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of songs that survive. Beyond the vibrant directness of her language, and her craft, the quality that comes across most is an unusual generosity of spirit. Tormod MacNeacail, (Norman Nicolson) son of the Clann Neacail of Sgoirebreac, was born at the end of the eighteenth century so his work really belongs to the nineteenth century. He is particularly remembered for one song, "S gann gun dirich mi chaoidh", lamenting the fact that he had been banned from the deer-forest on the instructions of his uncle, who happened to be a factor for Lord MacDonald. Tormod was to eventually die in Australia, having migrated there via Canada. There is also a suggestion that Anna NicGilleathain from Sleat composed her song of unrequited love, "Tha mi Jo churam '.s na ho ro eile", for Tormad MacNeacail. She addresses her beloved as "Tormod" and there is a reference to her willingness to follow him across the ocean. However, like the relationship between Beathag Mhor and Martainn a Bhealaich, class and parental hostility blighted the relationship between Anna and Tormod. Donald MacLeod, who had connections with the MacLeods of Raasay, is known to modern Gaels as Domhnall nan Oran, father of the more acclaimed Iain Dubh. John MacKenzie's book "Sar-obair nam Bard Gaelach" includes two poems by "Am Bard Sgiathanach" (The Skye Bard) who is identifiable as Domhnall nan Oran. Domhnall saw himself as occupying the role of Bard to the Clan MacLeod, and the two poems MacKenzie included had themes that reflected this aspiration. The poet's reputation now tends to rest on his satire on the "Black Elders of Lonmore" (Eildearan Dubh a Loin Mhoir) who refused to baptise his children. Given that one of his sons, Jain Dubh Dhomhnaill nan Oran (Black John, son of Donald of the Songs) is said to have had knowledge of the black arts, maybe the elders knew more than they let on! Of Donald's two literary sons, Niall, who went to Edinburgh and was employed in the tea trade, was by far the more popular in his own time and for much of the twentieth century. There is something of the florid about Niall's poetry, a sense of "putting on the style". There is no lack of technique or feeling for the language since his eloquence is undoubted and unforced. Unfortunately, the real spark that ignites the imagination of any reader is often missing. His praise poem for the island, while attractive, is essentially decorative rather than profound. There is also the question whether some of the songs attributed to him in his collection, like "Clarsach an Doire" should not actually belong in the Iain Dubh canon.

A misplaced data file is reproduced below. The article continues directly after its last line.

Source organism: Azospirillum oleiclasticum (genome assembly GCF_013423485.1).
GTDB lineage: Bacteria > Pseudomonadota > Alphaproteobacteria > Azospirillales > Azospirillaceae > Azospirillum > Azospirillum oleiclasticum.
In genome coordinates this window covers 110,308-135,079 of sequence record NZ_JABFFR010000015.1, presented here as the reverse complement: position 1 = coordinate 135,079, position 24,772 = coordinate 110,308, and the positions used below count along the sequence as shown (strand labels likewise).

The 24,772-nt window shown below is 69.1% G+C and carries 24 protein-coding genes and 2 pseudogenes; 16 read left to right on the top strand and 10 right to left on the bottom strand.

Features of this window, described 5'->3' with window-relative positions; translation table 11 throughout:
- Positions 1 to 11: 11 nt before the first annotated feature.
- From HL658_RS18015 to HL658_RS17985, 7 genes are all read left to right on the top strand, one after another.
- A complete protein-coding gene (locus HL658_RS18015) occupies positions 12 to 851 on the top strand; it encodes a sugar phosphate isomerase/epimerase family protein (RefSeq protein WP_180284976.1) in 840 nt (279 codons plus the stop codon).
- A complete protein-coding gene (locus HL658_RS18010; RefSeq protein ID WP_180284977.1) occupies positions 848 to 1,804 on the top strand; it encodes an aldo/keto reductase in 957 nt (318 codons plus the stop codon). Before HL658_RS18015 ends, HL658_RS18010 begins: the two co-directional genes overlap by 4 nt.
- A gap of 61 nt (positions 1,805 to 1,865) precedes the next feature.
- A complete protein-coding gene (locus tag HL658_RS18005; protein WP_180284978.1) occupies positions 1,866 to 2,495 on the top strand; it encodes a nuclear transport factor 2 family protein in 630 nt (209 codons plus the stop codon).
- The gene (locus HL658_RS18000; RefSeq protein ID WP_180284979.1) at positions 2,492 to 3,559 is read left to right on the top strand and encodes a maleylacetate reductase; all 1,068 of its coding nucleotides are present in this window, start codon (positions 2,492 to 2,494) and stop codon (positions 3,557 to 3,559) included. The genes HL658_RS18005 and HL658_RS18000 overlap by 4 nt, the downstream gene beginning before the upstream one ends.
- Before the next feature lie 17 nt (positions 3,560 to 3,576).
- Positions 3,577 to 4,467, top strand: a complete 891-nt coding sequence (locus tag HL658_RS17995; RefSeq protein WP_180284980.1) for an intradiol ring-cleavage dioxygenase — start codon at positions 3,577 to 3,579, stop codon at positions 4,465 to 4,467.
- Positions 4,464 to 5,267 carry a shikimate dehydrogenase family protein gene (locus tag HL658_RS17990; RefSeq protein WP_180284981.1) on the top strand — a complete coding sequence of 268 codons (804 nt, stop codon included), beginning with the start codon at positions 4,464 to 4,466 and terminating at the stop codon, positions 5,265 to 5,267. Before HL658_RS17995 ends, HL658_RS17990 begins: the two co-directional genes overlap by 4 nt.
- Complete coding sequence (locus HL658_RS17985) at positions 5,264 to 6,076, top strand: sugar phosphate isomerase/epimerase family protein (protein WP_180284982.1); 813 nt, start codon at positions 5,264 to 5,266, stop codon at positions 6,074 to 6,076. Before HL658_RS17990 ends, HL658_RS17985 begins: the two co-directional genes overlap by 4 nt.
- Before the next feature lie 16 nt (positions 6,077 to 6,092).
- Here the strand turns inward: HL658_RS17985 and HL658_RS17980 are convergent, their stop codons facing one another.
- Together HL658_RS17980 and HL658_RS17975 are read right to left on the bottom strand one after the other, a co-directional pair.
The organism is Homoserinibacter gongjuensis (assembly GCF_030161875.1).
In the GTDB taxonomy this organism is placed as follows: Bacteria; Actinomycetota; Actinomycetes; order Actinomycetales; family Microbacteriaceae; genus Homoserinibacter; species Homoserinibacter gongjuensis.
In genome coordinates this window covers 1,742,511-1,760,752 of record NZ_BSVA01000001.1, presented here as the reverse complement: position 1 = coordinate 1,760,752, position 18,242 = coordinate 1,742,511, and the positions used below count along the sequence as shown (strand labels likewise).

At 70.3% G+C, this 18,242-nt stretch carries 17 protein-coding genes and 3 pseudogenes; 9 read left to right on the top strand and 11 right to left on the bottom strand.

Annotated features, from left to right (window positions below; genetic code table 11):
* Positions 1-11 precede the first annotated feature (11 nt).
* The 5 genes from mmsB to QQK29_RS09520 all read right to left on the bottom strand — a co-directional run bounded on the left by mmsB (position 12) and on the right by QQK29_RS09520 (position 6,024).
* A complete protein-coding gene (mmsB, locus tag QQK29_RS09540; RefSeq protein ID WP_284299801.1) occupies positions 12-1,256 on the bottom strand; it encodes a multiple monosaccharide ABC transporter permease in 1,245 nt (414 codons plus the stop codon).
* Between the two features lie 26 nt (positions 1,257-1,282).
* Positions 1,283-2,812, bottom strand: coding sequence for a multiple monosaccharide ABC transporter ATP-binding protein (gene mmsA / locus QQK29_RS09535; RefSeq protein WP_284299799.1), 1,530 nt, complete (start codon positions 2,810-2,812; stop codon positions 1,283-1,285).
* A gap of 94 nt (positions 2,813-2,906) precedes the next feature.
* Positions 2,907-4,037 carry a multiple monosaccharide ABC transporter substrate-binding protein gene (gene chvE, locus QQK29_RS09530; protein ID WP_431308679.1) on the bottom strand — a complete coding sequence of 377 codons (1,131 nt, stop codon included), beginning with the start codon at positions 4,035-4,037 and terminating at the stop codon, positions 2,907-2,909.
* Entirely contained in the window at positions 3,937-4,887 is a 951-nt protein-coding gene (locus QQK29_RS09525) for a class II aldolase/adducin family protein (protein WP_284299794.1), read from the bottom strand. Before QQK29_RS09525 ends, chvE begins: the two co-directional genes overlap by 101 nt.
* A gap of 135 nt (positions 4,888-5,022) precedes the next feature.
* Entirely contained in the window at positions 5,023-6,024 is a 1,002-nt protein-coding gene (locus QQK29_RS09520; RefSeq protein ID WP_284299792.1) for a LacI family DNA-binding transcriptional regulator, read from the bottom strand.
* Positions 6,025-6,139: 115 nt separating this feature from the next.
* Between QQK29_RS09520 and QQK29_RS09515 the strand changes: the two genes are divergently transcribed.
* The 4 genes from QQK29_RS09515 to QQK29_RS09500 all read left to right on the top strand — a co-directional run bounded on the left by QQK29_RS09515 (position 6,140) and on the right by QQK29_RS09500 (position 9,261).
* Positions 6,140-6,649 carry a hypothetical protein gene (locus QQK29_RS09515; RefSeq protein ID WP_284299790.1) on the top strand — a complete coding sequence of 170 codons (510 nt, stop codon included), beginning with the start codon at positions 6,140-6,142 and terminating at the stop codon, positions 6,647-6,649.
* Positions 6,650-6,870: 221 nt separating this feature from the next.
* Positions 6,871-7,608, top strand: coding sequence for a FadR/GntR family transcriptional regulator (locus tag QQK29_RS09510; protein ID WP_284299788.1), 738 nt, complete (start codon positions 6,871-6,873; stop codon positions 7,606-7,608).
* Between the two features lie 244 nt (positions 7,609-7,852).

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Iain Dubh, on the other hand, had no such pretensions. He was a merchant seaman, whose alleged knowledge of "the black arts" sounds suspiciously like the hypnosis and sleight of hand he may have acquired from a stage magician. Iain composed songs that addressed their themes with a refreshing directness. The pleasures and anguishes of the mariner's life are dealt with both poignantly and with sharp wit as appropriate, in language that gives the impression of being built on conversational speech patterns, while the rhythms and rhyme schemes are evidence of his craftsmanship. The Macleod brothers could be regarded as economic exiles since they were perhaps less touched than others by the great upheavals affecting their homeland. Niall, however, does address the Clearances in his composition "Muinntir a Ghlinne Seo" (People of this Glen). It was another Skye poet who, though also living in exile, gave persuasive voice to the people under threat, and to their predicament. A reference in one of the songs of Mairi Mhor nan Oran (Great Mary of the Songs) indicates she was provoked into verse on being imprisoned after having been falsely accused of theft. Whatever the cause, it released a muse in Mary MacPherson (nee MacDonald) that would speak, with passion and eloquence, for her native island and its suffering people. Mairi Mhor was not an innovator, in language or technique. Her techniques were tried and tested, the language she had in abundance. Mairi Mhor was also not a political sophisticate. She blamed the "Sasunnaich" for rack-renting and clearing her people, though the guilty parties were to be found much closer to home among the land-owning classes. What Mairi Mhor brought to her poetry was a passionate commitment to the island and its people, and an unquenchable joie de vivre. That her songs inspired those who heard them is clear from accounts of her presence on public platforms, including the first National Mod, where she won a standing ovation, but no prizes. She rubbed shoulders with, and addressed poems to, members of the Land Law Reform Movement leadership, like Charles Fraser Macintosh. She also celebrated New Year's Day shinty matches between the Gaels of Glasgow. This may be why she composed songs like "Nuair Bha Mi Og" (When I was Young), which, for all that it could have become bogged down in nostalgia, comes across as a celebration of life, nature and survival. "Eilean a' Cheo" (Island of Mist) could be read as Mairi Mhor's Battle Hymn, and the "Song of Beinn Li" her victory song.